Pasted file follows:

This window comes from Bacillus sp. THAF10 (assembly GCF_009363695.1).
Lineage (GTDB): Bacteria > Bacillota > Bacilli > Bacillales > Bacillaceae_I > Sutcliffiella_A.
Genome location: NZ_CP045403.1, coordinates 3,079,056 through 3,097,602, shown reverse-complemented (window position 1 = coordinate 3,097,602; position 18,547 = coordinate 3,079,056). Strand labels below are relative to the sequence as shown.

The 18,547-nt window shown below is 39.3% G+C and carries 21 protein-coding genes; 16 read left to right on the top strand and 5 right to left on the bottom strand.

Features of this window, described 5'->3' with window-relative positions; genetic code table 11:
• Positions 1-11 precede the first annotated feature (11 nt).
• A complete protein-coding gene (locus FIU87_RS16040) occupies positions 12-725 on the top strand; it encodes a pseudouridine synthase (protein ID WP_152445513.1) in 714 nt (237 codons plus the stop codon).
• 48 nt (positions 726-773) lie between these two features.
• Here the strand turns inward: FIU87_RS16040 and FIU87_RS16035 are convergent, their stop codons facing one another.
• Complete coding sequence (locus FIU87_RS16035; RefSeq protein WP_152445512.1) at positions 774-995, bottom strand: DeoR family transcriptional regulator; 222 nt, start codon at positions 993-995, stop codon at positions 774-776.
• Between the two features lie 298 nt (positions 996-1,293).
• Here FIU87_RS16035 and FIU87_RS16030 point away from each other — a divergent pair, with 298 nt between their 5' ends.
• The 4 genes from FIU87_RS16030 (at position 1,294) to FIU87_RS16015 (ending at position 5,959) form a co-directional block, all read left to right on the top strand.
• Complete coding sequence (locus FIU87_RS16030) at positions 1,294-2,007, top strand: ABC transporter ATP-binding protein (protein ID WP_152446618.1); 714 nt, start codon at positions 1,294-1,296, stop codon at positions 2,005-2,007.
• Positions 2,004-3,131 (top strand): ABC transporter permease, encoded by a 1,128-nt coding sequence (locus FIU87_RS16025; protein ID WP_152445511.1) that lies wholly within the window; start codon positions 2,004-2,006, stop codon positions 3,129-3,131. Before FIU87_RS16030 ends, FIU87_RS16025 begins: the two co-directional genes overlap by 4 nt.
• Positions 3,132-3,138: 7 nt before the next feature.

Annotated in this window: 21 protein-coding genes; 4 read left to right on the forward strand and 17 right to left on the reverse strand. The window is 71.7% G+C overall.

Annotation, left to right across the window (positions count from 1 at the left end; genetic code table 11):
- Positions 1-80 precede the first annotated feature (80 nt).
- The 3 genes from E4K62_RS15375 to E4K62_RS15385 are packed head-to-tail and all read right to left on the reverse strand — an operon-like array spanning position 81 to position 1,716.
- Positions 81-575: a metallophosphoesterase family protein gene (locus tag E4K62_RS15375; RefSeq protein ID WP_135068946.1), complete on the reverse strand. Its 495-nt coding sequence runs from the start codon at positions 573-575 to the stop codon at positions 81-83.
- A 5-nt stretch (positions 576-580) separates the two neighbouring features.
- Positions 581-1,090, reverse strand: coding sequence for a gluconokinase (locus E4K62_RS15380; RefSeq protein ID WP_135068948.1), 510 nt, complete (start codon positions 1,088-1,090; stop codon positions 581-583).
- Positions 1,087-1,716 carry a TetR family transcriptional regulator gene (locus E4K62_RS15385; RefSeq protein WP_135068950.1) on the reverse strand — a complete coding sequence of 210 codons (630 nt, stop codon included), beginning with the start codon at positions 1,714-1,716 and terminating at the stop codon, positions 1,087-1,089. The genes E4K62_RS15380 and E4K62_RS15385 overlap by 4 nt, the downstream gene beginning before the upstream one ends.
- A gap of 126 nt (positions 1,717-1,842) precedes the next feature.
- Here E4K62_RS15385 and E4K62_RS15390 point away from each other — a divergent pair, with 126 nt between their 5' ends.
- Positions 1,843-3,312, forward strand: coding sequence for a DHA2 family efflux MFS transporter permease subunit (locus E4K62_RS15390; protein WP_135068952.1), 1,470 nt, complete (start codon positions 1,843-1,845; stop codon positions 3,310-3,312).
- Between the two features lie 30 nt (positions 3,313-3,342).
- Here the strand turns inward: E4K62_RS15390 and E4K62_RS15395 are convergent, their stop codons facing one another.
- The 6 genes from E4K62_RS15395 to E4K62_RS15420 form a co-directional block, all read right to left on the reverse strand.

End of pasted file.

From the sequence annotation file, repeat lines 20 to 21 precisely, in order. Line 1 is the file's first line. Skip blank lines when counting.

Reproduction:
- The 3 genes from E4K62_RS15375 to E4K62_RS15385 are packed head-to-tail and all read right to left on the reverse strand — an operon-like array spanning position 81 to position 1,716.
- Positions 81-575: a metallophosphoesterase family protein gene (locus tag E4K62_RS15375; RefSeq protein ID WP_135068946.1), complete on the reverse strand. Its 495-nt coding sequence runs from the start codon at positions 573-575 to the stop codon at positions 81-83.